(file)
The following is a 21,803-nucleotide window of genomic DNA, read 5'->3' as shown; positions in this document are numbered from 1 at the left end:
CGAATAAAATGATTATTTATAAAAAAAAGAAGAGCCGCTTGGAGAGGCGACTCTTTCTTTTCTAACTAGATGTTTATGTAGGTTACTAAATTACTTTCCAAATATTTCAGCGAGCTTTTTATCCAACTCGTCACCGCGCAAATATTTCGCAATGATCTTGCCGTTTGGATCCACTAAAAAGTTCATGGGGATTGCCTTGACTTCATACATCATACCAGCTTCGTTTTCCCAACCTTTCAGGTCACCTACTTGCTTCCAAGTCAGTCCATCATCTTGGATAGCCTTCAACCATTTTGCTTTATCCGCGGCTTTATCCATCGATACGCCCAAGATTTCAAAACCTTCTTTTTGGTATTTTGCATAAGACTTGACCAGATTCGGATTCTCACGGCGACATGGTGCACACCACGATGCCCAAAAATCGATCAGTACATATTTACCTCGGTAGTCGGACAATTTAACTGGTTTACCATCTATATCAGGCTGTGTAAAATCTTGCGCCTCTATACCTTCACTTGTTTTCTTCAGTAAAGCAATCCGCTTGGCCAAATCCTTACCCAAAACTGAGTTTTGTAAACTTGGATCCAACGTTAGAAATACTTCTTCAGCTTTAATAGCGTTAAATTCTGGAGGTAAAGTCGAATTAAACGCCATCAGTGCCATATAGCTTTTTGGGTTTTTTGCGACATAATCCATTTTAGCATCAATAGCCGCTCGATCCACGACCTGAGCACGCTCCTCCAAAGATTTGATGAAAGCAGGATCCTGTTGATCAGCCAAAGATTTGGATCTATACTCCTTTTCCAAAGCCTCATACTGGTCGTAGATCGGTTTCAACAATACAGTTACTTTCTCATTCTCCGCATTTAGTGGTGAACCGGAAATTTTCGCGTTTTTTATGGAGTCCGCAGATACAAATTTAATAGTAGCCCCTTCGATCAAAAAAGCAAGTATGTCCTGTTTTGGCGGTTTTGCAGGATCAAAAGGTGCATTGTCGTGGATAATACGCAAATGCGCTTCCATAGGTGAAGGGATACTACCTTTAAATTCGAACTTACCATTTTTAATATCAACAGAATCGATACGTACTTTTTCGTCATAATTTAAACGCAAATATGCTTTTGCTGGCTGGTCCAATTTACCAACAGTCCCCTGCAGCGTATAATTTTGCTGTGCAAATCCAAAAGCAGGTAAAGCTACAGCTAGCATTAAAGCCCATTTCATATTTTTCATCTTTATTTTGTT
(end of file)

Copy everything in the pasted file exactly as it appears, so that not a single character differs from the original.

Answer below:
The following is a 21,803-nucleotide window of genomic DNA, read 5'->3' as shown; positions in this document are numbered from 1 at the left end:
CGAATAAAATGATTATTTATAAAAAAAAGAAGAGCCGCTTGGAGAGGCGACTCTTTCTTTTCTAACTAGATGTTTATGTAGGTTACTAAATTACTTTCCAAATATTTCAGCGAGCTTTTTATCCAACTCGTCACCGCGCAAATATTTCGCAATGATCTTGCCGTTTGGATCCACTAAAAAGTTCATGGGGATTGCCTTGACTTCATACATCATACCAGCTTCGTTTTCCCAACCTTTCAGGTCACCTACTTGCTTCCAAGTCAGTCCATCATCTTGGATAGCCTTCAACCATTTTGCTTTATCCGCGGCTTTATCCATCGATACGCCCAAGATTTCAAAACCTTCTTTTTGGTATTTTGCATAAGACTTGACCAGATTCGGATTCTCACGGCGACATGGTGCACACCACGATGCCCAAAAATCGATCAGTACATATTTACCTCGGTAGTCGGACAATTTAACTGGTTTACCATCTATATCAGGCTGTGTAAAATCTTGCGCCTCTATACCTTCACTTGTTTTCTTCAGTAAAGCAATCCGCTTGGCCAAATCCTTACCCAAAACTGAGTTTTGTAAACTTGGATCCAACGTTAGAAATACTTCTTCAGCTTTAATAGCGTTAAATTCTGGAGGTAAAGTCGAATTAAACGCCATCAGTGCCATATAGCTTTTTGGGTTTTTTGCGACATAATCCATTTTAGCATCAATAGCCGCTCGATCCACGACCTGAGCACGCTCCTCCAAAGATTTGATGAAAGCAGGATCCTGTTGATCAGCCAAAGATTTGGATCTATACTCCTTTTCCAAAGCCTCATACTGGTCGTAGATCGGTTTCAACAATACAGTTACTTTCTCATTCTCCGCATTTAGTGGTGAACCGGAAATTTTCGCGTTTTTTATGGAGTCCGCAGATACAAATTTAATAGTAGCCCCTTCGATCAAAAAAGCAAGTATGTCCTGTTTTGGCGGTTTTGCAGGATCAAAAGGTGCATTGTCGTGGATAATACGCAAATGCGCTTCCATAGGTGAAGGGATACTACCTTTAAATTCGAACTTACCATTTTTAATATCAACAGAATCGATACGTACTTTTTCGTCATAATTTAAACGCAAATATGCTTTTGCTGGCTGGTCCAATTTACCAACAGTCCCCTGCAGCGTATAATTTTGCTGTGCAAATCCAAAAGCAGGTAAAGCTACAGCTAGCATTAAAGCCCATTTCATATTTTTCATCTTTATTTTGTT